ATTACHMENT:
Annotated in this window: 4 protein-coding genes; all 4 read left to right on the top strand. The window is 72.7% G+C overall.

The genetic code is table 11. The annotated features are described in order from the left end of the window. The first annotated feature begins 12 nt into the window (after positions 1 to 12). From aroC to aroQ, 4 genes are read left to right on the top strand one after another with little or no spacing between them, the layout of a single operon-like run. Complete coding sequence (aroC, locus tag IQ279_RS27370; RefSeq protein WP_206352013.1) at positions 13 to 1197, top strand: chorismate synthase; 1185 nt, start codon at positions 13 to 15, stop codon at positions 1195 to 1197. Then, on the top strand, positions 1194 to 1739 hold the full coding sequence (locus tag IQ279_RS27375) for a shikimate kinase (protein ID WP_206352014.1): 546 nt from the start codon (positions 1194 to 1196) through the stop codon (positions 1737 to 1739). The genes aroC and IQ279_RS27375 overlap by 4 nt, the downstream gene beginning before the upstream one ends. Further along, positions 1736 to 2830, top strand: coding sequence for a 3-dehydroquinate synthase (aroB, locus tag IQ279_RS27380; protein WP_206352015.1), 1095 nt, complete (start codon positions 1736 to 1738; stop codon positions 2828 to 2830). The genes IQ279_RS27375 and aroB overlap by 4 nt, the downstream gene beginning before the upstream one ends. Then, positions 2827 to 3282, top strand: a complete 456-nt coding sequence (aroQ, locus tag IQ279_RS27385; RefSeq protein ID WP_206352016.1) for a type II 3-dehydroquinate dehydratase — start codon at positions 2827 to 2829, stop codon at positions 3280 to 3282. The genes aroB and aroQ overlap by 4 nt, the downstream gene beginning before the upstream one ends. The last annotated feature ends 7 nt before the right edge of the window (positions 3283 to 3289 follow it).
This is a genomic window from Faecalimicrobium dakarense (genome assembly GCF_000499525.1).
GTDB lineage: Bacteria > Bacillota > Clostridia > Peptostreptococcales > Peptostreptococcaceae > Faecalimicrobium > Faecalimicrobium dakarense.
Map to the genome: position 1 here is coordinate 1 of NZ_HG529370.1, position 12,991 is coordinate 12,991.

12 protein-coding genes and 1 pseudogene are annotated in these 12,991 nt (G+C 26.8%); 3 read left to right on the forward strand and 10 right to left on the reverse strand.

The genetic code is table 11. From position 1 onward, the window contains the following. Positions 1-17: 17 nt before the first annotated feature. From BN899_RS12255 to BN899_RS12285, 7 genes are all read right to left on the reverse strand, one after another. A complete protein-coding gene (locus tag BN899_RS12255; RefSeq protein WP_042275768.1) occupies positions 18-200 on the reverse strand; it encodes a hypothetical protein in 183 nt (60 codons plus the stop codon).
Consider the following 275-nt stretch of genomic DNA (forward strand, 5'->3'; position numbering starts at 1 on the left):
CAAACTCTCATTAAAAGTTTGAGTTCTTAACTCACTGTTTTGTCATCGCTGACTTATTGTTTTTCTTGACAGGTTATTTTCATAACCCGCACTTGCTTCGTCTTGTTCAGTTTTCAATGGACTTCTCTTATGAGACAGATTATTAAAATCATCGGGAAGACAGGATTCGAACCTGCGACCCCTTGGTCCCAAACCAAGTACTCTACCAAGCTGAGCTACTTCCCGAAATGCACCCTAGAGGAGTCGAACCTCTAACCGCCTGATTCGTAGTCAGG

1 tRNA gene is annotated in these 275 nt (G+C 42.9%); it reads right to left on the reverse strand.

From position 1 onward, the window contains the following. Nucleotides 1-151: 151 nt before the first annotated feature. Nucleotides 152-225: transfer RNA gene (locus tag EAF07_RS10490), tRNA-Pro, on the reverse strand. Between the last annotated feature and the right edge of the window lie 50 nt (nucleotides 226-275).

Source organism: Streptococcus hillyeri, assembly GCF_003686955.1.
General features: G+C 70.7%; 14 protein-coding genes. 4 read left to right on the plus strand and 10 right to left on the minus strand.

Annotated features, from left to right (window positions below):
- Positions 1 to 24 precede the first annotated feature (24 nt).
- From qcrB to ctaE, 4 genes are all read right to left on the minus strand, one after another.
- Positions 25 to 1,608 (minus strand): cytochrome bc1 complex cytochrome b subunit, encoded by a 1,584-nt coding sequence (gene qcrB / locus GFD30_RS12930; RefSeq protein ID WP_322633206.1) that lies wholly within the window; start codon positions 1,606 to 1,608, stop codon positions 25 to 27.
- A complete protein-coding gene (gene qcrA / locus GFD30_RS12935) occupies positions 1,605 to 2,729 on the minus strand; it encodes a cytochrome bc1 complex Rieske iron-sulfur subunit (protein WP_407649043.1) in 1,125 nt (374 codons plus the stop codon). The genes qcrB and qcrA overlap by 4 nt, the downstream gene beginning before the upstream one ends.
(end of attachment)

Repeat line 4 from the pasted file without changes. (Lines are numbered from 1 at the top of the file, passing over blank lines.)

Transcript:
GTDB lineage: Bacteria > Bacillota > Clostridia > Peptostreptococcales > Peptostreptococcaceae > Faecalimicrobium > Faecalimicrobium dakarense.